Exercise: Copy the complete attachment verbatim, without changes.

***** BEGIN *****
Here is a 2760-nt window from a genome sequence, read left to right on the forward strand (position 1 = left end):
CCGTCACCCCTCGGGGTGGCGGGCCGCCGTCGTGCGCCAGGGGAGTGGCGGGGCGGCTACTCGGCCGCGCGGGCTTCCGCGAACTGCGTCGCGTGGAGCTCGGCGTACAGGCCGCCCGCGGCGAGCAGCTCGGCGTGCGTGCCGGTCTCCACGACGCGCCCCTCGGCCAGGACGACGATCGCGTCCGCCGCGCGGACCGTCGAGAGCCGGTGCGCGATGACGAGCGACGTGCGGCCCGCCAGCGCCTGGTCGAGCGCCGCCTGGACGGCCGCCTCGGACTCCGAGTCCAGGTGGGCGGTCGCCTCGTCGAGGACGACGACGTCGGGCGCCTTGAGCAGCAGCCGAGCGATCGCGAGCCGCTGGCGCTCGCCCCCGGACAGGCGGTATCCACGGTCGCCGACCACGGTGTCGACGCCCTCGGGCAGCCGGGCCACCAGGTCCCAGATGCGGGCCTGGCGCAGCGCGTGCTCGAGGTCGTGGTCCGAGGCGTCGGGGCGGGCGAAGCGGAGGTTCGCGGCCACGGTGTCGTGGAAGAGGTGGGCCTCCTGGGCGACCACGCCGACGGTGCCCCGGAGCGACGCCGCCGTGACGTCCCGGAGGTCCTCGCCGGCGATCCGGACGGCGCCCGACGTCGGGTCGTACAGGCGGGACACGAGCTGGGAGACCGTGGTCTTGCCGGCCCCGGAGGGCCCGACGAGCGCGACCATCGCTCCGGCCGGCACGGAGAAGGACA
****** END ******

Here is a 2760-nt window from a genome sequence, read left to right on the forward strand (position 1 = left end):
CCGTCACCCCTCGGGGTGGCGGGCCGCCGTCGTGCGCCAGGGGAGTGGCGGGGCGGCTACTCGGCCGCGCGGGCTTCCGCGAACTGCGTCGCGTGGAGCTCGGCGTACAGGCCGCCCGCGGCGAGCAGCTCGGCGTGCGTGCCGGTCTCCACGACGCGCCCCTCGGCCAGGACGACGATCGCGTCCGCCGCGCGGACCGTCGAGAGCCGGTGCGCGATGACGAGCGACGTGCGGCCCGCCAGCGCCTGGTCGAGCGCCGCCTGGACGGCCGCCTCGGACTCCGAGTCCAGGTGGGCGGTCGCCTCGTCGAGGACGACGACGTCGGGCGCCTTGAGCAGCAGCCGAGCGATCGCGAGCCGCTGGCGCTCGCCCCCGGACAGGCGGTATCCACGGTCGCCGACCACGGTGTCGACGCCCTCGGGCAGCCGGGCCACCAGGTCCCAGATGCGGGCCTGGCGCAGCGCGTGCTCGAGGTCGTGGTCCGAGGCGTCGGGGCGGGCGAAGCGGAGGTTCGCGGCCACGGTGTCGTGGAAGAGGTGGGCCTCCTGGGCGACCACGCCGACGGTGCCCCGGAGCGACGCCGCCGTGACGTCCCGGAGGTCCTCGCCGGCGATCCGGACGGCGCCCGACGTCGGGTCGTACAGGCGGGACACGAGCTGGGAGACCGTGGTCTTGCCGGCCCCGGAGGGCCCGACGAGCGCGACCATCGCTCCGGCCGGCACGGAGAAGGACA